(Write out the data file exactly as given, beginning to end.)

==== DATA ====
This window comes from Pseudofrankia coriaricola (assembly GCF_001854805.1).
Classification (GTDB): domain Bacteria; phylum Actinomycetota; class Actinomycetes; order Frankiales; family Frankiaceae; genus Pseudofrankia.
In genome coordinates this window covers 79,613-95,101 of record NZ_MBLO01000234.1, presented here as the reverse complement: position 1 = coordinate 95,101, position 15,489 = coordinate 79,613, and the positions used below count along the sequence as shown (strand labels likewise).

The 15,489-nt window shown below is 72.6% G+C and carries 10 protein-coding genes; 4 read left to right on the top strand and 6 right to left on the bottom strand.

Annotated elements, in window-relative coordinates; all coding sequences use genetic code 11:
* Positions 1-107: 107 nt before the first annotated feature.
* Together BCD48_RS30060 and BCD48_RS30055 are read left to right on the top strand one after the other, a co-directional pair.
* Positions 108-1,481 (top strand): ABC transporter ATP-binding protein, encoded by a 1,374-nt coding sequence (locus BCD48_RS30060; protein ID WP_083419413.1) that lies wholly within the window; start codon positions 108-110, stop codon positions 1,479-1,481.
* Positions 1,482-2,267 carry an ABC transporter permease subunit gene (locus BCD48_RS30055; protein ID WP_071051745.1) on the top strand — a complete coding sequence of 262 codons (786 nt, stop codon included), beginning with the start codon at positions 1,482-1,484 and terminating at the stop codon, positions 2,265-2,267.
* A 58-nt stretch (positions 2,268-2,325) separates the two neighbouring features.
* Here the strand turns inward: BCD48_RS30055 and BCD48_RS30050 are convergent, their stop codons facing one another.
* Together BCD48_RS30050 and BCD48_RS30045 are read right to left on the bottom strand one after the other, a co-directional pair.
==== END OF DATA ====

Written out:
This window comes from Pseudofrankia coriaricola (assembly GCF_001854805.1).
Classification (GTDB): domain Bacteria; phylum Actinomycetota; class Actinomycetes; order Frankiales; family Frankiaceae; genus Pseudofrankia.
In genome coordinates this window covers 79,613-95,101 of record NZ_MBLO01000234.1, presented here as the reverse complement: position 1 = coordinate 95,101, position 15,489 = coordinate 79,613, and the positions used below count along the sequence as shown (strand labels likewise).

The 15,489-nt window shown below is 72.6% G+C and carries 10 protein-coding genes; 4 read left to right on the top strand and 6 right to left on the bottom strand.

Annotated elements, in window-relative coordinates; all coding sequences use genetic code 11:
* Positions 1-107: 107 nt before the first annotated feature.
* Together BCD48_RS30060 and BCD48_RS30055 are read left to right on the top strand one after the other, a co-directional pair.
* Positions 108-1,481 (top strand): ABC transporter ATP-binding protein, encoded by a 1,374-nt coding sequence (locus BCD48_RS30060; protein ID WP_083419413.1) that lies wholly within the window; start codon positions 108-110, stop codon positions 1,479-1,481.
* Positions 1,482-2,267 carry an ABC transporter permease subunit gene (locus BCD48_RS30055; protein ID WP_071051745.1) on the top strand — a complete coding sequence of 262 codons (786 nt, stop codon included), beginning with the start codon at positions 1,482-1,484 and terminating at the stop codon, positions 2,265-2,267.
* A 58-nt stretch (positions 2,268-2,325) separates the two neighbouring features.
* Here the strand turns inward: BCD48_RS30055 and BCD48_RS30050 are convergent, their stop codons facing one another.
* Together BCD48_RS30050 and BCD48_RS30045 are read right to left on the bottom strand one after the other, a co-directional pair.